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What Size Screws Do You Need For Your Project?

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Inserting Screws

Inserting Screws

(c) 2008 Chris Baylor licensed to About.com, Inc.
When designing a woodworking project, I've occasionally been asked, "How do you determine the size and length of screw to be used on the project?"

The answer isn't really cut and dried, but I do follow a few guidelines. The idea is to use screws that are long enough and stout enough to hold the two boards together securely, without being so large that it splits the stock receiving the screw, or so long that the tip of the screw pokes through the backside.

Second, the fasteners need to have enough thread into the receiving stock to hold fast. The length of the thread that is inserted into the receiving board is really dependent on what forces will be applied to the boards in question when in use. If the forces will apply lateral pressure, consider using a thicker screw than you might otherwise choose. However, if the forces will want to cause the boards to separate, be sure that ample screw threads are inserted into the receiving board.

In the latter case, I always to try to get at least 1 to 1-1/2 inches of thread into the receiving board. This assumes, of course, that this length of screw won't poke through the opposite side of the board. In the event that you need shorter screws to prevent this problem, you'll need to supplement with an increased quantity of screws.

Additionally, the number and length of screws that are used will depend on the grain orientation of the receiving board. As a general rule, screws needed for attaching two boards across the grain will not need to be as long as when screws are inserted into end grain. When screwing into end grain, I try to get at least two inches of thread into the board.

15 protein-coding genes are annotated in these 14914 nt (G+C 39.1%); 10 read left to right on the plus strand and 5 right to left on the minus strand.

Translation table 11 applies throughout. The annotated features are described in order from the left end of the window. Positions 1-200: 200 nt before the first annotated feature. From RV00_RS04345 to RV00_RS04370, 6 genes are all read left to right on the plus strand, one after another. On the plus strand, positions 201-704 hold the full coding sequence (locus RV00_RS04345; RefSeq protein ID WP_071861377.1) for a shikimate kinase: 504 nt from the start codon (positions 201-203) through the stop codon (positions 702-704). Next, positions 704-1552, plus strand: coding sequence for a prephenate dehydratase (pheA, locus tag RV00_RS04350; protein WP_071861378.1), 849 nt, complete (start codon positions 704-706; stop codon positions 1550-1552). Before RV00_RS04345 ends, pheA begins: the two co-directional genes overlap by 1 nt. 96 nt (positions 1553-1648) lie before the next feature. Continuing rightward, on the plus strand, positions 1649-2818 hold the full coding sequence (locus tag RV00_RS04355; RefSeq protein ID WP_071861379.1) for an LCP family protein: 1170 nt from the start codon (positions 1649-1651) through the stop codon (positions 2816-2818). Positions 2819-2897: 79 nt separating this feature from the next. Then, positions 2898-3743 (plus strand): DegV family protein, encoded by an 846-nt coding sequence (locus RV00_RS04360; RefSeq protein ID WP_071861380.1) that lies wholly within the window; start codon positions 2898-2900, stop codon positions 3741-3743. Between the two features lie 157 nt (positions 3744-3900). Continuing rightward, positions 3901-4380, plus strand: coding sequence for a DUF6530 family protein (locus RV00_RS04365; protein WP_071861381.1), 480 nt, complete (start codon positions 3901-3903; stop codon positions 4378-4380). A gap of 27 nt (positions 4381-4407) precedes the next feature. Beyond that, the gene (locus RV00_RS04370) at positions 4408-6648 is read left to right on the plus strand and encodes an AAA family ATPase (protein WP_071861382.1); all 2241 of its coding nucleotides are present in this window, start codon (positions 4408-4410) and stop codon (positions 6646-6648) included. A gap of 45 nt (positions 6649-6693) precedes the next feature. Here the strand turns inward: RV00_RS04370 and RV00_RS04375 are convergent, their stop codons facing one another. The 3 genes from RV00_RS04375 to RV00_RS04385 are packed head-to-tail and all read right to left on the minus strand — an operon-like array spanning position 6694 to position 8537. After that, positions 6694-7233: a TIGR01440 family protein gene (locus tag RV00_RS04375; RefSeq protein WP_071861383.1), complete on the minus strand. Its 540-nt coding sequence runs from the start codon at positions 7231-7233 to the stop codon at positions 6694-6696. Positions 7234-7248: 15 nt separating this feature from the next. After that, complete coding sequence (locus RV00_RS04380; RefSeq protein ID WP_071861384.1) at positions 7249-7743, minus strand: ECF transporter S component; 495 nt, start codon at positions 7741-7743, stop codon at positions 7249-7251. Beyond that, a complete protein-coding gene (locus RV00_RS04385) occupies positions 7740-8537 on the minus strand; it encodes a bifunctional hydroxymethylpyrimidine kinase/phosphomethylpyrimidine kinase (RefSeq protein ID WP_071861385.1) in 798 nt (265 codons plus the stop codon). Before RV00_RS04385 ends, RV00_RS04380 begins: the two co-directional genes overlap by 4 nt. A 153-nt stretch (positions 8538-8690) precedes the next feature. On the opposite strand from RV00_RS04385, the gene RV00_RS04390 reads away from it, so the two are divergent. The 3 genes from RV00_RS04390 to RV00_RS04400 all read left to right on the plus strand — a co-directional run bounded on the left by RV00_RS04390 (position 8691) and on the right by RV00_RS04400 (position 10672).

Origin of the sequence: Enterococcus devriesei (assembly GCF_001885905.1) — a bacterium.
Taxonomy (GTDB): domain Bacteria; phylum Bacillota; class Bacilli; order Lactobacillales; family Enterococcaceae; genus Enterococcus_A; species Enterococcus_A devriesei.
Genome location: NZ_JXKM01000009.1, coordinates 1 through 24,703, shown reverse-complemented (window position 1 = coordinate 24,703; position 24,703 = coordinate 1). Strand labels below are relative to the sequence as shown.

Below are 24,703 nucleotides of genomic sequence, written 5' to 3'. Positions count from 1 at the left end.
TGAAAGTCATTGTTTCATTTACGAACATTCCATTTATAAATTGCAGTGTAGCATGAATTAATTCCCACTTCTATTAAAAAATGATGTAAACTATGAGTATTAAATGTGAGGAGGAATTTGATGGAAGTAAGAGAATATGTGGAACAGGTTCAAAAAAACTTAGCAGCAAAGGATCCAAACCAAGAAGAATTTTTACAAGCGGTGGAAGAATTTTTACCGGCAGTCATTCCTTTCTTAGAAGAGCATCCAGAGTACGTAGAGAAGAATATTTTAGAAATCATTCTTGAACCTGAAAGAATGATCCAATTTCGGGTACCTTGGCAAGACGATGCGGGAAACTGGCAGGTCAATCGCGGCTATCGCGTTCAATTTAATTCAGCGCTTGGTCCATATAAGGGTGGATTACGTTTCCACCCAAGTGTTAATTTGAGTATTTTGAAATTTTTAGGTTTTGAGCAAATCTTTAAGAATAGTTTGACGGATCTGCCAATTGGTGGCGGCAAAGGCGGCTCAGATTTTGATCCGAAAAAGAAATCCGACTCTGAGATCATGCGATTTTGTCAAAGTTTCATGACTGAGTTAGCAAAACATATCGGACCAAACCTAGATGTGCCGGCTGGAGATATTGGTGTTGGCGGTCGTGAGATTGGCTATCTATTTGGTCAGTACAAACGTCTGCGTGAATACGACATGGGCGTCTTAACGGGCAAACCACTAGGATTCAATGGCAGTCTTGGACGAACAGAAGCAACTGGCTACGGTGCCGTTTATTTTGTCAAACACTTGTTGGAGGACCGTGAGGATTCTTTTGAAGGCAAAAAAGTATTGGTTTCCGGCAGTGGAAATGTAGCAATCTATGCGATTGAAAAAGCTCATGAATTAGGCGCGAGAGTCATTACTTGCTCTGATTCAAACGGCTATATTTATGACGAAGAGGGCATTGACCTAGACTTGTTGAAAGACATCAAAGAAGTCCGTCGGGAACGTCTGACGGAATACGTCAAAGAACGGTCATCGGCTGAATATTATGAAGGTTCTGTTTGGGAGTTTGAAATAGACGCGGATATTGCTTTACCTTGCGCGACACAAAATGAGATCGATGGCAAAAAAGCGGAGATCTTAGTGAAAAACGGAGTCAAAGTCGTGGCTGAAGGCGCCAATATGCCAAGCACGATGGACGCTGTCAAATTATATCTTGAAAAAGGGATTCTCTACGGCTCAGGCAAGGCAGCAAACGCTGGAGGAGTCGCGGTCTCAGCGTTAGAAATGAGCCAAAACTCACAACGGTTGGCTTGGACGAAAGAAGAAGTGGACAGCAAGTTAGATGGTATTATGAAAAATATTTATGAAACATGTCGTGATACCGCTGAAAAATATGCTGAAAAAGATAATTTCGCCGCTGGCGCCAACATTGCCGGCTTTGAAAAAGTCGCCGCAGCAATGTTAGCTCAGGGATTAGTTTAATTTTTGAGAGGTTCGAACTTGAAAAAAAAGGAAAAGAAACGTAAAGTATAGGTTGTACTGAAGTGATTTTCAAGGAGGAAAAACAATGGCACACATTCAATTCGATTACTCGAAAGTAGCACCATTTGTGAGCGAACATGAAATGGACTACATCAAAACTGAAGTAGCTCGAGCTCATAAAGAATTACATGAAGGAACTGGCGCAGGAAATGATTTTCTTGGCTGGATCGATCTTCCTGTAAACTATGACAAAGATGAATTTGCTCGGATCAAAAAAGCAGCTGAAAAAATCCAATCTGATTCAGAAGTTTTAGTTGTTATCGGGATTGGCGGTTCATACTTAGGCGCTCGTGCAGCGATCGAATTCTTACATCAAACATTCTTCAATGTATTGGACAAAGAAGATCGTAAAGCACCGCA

As a general rule, I tend to use #8 diameter deck-type screws for most tasks. I'll have 1-1/4" screws for basic tasks where strength isn't a huge issue or when attaching two 3/4" thick boards across the grain. I also like to keep some 2-1/2" deck screws for screwing into end grain, plus some beefy 3" screws for attaching two-by stock into end-grained boards, or when a little extra added oomph is needed. Finally, if there will be a lot of sheer strength needed, I may opt for some 1/4" diameter lag screws.

Here's a reference that, while a bit complicated, is useful for determining what size screws should be used. The American Wood Council has posted a Connection Calculator that can be used to determine the connection capacity of certain types of fasteners when used in specific connection types with specific members.

TIP: No matter whether I'm inserting screws into end grain or cross-grained boards, I always try to pre-drill the holes with a special bit that drills a small hole the length of the screw thread as well as a counter-sink that will allow the head to be sunk flush with the surface.
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